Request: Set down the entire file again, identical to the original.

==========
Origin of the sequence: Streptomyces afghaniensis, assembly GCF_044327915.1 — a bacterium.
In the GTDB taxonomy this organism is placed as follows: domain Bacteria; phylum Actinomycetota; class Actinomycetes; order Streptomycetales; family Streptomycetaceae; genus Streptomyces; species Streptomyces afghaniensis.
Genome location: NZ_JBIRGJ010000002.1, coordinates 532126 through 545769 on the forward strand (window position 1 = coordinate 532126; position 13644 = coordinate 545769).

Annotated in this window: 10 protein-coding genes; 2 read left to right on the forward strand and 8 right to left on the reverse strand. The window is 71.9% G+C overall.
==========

Origin of the sequence: Streptomyces afghaniensis, assembly GCF_044327915.1 — a bacterium.
In the GTDB taxonomy this organism is placed as follows: domain Bacteria; phylum Actinomycetota; class Actinomycetes; order Streptomycetales; family Streptomycetaceae; genus Streptomyces; species Streptomyces afghaniensis.
Genome location: NZ_JBIRGJ010000002.1, coordinates 532126 through 545769 on the forward strand (window position 1 = coordinate 532126; position 13644 = coordinate 545769).

Annotated in this window: 10 protein-coding genes; 2 read left to right on the forward strand and 8 right to left on the reverse strand. The window is 71.9% G+C overall.